The Geithner-and-Summers Plan should be scrapped.  President Obama should ask his advisors to canvas the economics and legal community to hear the much better ideas that are in wide circulation.

One of the harshest critics of the PPIP is William Black, an Economics professor at the University of Missouri.  Professor Black gained recognition during the 1980s while he was deputy director of the Federal Savings and Loan Insurance Corporation (FSLIC).  During that time, the FSLIC helped block an attempted sale of Charles Keating’s Lincoln Savings and Loan, which was subsequently seized by the Federal Home Loan Bank Board, despite opposition from five United States Senators, who became known as the Keating Five.  A recent interview with Professor Black by Jack Willoughby of Barrons revealed that Black’s aversion to the PPIP starts with the fact that it is being implemented by Geithner and Summers:

We have failed bankers giving advice to failed regulators on how to deal with failed assets.  How can it result in anything but failure?  If they are going to get any truthful investigation, the Democrats picked the wrong financial team.  Tim Geithner, the current Secretary of the Treasury, and Larry Summers, chairman of the National Economic Council, were important architects of the problems.  Geithner especially represents a failed regulator, having presided over the bailouts of major New York banks.

I particularly enjoyed Black’s characterization of the PPIP’s use of government (i.e. taxpayer) money to back private purchases of the toxic assets:

It is worse than a lie.  Geithner has appropriated the language of his critics and of the forthright to support dishonesty.  That is what’s so appalling — numbering himself among those who convey tough medicine when he is really pandering to the interests of a select group of banks who are on a first-name basis with Washington politicians.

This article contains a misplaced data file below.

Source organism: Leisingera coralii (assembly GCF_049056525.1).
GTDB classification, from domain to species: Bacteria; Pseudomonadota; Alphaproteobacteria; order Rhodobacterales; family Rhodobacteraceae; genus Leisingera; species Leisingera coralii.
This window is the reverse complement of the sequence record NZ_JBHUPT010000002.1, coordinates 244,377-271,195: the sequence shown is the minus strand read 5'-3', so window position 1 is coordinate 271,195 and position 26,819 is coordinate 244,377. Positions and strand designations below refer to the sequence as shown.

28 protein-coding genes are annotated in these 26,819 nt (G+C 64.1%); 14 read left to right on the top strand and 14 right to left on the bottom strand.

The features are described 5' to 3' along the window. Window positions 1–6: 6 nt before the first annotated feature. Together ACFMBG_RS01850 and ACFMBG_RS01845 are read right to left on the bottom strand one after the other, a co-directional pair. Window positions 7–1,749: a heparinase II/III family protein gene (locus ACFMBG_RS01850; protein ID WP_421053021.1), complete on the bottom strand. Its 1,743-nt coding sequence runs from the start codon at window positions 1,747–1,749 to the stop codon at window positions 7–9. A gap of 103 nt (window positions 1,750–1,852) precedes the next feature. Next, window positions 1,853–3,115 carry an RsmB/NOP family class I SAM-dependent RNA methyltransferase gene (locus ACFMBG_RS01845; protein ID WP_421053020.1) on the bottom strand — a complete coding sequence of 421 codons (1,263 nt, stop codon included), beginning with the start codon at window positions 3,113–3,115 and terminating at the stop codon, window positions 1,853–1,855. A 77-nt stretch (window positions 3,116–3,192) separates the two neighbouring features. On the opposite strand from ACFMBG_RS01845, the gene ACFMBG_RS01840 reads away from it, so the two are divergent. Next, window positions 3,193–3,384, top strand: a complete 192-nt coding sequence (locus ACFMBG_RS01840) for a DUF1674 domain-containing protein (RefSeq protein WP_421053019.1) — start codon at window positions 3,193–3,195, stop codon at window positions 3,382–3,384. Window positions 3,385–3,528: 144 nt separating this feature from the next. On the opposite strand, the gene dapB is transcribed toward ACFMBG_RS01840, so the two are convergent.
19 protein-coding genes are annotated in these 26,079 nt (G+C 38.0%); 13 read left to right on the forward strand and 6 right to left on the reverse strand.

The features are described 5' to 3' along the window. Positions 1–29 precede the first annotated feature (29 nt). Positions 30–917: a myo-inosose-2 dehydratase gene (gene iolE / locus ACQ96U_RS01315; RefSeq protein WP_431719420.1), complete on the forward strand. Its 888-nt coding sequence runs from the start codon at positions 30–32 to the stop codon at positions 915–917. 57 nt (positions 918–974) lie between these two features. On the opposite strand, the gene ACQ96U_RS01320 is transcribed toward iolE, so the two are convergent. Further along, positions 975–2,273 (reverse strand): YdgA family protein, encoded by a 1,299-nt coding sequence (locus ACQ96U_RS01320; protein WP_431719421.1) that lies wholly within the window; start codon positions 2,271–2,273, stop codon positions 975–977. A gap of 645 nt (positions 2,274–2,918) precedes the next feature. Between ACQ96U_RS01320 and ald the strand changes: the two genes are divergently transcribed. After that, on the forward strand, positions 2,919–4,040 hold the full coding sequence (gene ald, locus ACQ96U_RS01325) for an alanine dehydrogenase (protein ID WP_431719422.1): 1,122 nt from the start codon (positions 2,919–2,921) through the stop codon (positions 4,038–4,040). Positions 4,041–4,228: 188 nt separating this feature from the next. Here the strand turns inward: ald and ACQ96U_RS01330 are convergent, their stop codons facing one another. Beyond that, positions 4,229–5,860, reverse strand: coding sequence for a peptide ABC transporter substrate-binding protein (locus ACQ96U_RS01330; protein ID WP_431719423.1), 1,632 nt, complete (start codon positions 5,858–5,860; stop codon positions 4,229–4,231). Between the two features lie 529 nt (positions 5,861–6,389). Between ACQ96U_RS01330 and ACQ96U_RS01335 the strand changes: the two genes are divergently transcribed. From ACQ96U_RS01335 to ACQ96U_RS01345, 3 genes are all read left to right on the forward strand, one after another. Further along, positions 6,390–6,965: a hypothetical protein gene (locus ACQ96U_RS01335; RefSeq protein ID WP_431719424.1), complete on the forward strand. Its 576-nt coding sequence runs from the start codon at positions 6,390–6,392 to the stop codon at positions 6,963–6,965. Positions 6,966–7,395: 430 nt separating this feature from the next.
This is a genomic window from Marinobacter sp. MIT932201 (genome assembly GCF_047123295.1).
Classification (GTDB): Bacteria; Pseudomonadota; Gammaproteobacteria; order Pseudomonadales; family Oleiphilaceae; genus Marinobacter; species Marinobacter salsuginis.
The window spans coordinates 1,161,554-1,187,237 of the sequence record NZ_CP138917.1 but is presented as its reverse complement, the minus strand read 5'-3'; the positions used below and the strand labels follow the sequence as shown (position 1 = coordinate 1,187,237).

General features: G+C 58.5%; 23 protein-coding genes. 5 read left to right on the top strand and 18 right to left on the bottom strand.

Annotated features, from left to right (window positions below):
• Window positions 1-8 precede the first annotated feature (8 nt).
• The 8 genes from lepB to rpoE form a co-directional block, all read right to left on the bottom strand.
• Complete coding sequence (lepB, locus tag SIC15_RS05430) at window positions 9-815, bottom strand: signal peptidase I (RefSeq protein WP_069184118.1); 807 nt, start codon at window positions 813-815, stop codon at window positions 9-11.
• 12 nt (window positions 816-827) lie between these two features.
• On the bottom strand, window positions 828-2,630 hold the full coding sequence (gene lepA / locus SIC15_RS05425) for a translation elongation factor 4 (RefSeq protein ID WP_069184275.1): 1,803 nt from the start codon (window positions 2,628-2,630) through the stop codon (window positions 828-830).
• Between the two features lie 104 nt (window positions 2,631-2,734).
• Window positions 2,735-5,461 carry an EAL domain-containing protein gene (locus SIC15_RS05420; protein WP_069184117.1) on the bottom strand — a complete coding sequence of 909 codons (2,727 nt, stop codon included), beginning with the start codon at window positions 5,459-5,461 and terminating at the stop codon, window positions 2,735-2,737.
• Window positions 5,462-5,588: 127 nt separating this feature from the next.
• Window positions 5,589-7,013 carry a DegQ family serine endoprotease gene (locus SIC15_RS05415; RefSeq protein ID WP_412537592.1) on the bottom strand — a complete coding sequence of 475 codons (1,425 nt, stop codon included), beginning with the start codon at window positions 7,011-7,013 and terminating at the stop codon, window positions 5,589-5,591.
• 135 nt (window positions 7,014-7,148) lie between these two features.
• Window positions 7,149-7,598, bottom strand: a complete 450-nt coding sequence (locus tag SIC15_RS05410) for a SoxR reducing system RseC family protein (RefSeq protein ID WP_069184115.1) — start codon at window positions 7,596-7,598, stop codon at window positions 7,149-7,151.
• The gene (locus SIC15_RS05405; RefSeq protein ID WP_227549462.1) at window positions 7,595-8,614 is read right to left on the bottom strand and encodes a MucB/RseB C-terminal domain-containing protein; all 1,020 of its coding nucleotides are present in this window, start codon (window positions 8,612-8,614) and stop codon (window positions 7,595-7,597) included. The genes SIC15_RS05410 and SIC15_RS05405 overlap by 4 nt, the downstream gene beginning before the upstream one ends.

The current law mandates prompt corrective action, which means speedy resolution of insolvencies.  He is flouting the law, in naked violation, in order to pursue the kind of favoritism that the law was designed to prevent.  He has introduced the concept of capital insurance, essentially turning the U.S. taxpayer into the sucker who is going to pay for everything.  He chose this path because he knew Congress would never authorize a bailout based on crony capitalism.

For the past month or so, I’ve been hearing many stock market commentators bemoan the fact that there is so much money “on the sidelines”.  In other words, people with trading accounts are letting their money sit in brokerage money market accounts, rather than risking it in the stock markets.  I believe that many of these people are so discouraged by the sleazy environment on Wall Street, they are waiting for things to get cleaned up before they take any more chances in a casino where so many games are rigged.  In the Barrons interview, Black made a point that reinforced my opinion: